The monotonous beep coming from the infusion pump had become an all too familiar sound. My medical vocabulary was now good and I knew which veins were the best on my baby boy.
I was immune to his cry and then silence that came with each pinch of a needle. He had learned to brave those needle sticks without knowing why.
Above the electronic pump, a bag of blood slowly infused into my baby. The 3-legged stand with its heavy beep became part of my life last summer with my newborn, who was otherwise healthy and growing beautifully, which I learned to include as a clarification for people who may not be familiar with his disorder.
Doctors and nurses commented on how great I was doing, but I knew no other way. Somewhere deep inside I wanted to melt, to fall apart, to have a tantrum like my toddler daughter might.
I knew enough to just hold on because if I fell, who would comfort me? I was the mother – it was not about me, it was about how my baby was going to get through this.
It all started days after his birth, our birth, on a sidewalk. After routine tests, the first pediatrician said jaundice.
Was it the sidewalk birth that did this? I wondered. Did he pick up something strange? Was I so irresponsible that I couldn’t even manage to have my second child in a proper institution? Had our life gotten that out of control?
But it was none of that. It was most likely a rare and genetic blood disorder, we would learn in the days to follow.
I had longed for this time to be different. I knew the things I would do this time around with my son: less iPad, iPhone and more reading, more writing. I had dreamed of a summer by the beach with my husband and myself, the baby and our then 2 ½ year old daughter. A summer to remember.
None of that for us.
I was tired. I never had the relaxing time post-baby with my first and it was now evident that I definitely wasn’t going to get it with my second. I wanted a break, I wanted to sleep and forget about the world.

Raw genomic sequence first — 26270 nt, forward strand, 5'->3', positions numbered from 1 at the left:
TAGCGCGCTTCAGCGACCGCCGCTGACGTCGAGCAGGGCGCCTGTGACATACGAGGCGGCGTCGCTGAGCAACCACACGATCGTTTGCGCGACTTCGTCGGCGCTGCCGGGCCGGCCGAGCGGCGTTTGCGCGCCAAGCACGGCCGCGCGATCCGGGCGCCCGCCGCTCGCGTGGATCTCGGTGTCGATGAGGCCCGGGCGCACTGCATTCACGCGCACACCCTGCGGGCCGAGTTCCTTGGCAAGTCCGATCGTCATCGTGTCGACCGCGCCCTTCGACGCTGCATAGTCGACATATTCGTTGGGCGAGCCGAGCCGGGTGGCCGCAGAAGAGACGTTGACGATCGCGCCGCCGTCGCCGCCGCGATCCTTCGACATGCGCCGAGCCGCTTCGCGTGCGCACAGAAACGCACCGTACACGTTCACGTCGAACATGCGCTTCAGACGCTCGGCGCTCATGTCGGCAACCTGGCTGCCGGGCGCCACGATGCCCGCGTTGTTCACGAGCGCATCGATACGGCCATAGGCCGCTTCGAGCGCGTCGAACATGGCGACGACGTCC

As we embarked on the unknown June we were about to face, I stared at my swollen ankles on my birthday. My baby boy was three days old, in the ICU and I wasn’t with him. The only things I wanted were to hold him, nurse him, and watch him sleep. The hospital became our second home in June and I felt like I was never home for our daughter, like she was slipping away from me and everything was a mess.
The excitement that followed the Sidewalk Birth was still there, but how do we tell people about what happened next?
While my husband was one to keep to himself and wait until the right moment, I often had the opposite reaction: tell everyone everything. It was a release. It was what I needed to get through each day and often still is.
By August, things had gotten better. I gained some perspective, as happens at the hospital when you meet parents and children in worse situations. During one transfusion stay, we shared a room with a 14-month-old who was only 12 pounds. He wasn’t walking and wore the same size diapers as my then 8-week-old. He had multiple open-heart surgeries and his mother couldn’t be there round the clock with him because she worked.
In moments like those I was grateful for my ability to be there at every step of this journey. The doctors and nurses all knew me by name. Had I a full-time job, I could have been driving in from another part of the city, my baby alone in a pediatric ward before, during and after his transfusions.
Over time, my son’s medical situation has become more than manageable, but the emotional exhaustion still sits with me. There is a numbness to my emotions now. A blank stare I cannot shake. My feelings are there, buried deep beneath my surface, but as they are rarely tended to, how am I to let them escape?
With the transfusions maybe out of the way and my baby boy toddling full steam ahead, now I deal with the task of gently untethering my heart from the lines attached to my son and letting it attach itself to our new life.
Garlia Cornelia Jones-Ly is a mother of two and gave birth to her youngest on the sidewalk in front of her apartment building. She is also a freelance writer, playwright and Obie Award winning Theatre Producer living in Harlem. Follow her on twitter @garliacornelia.
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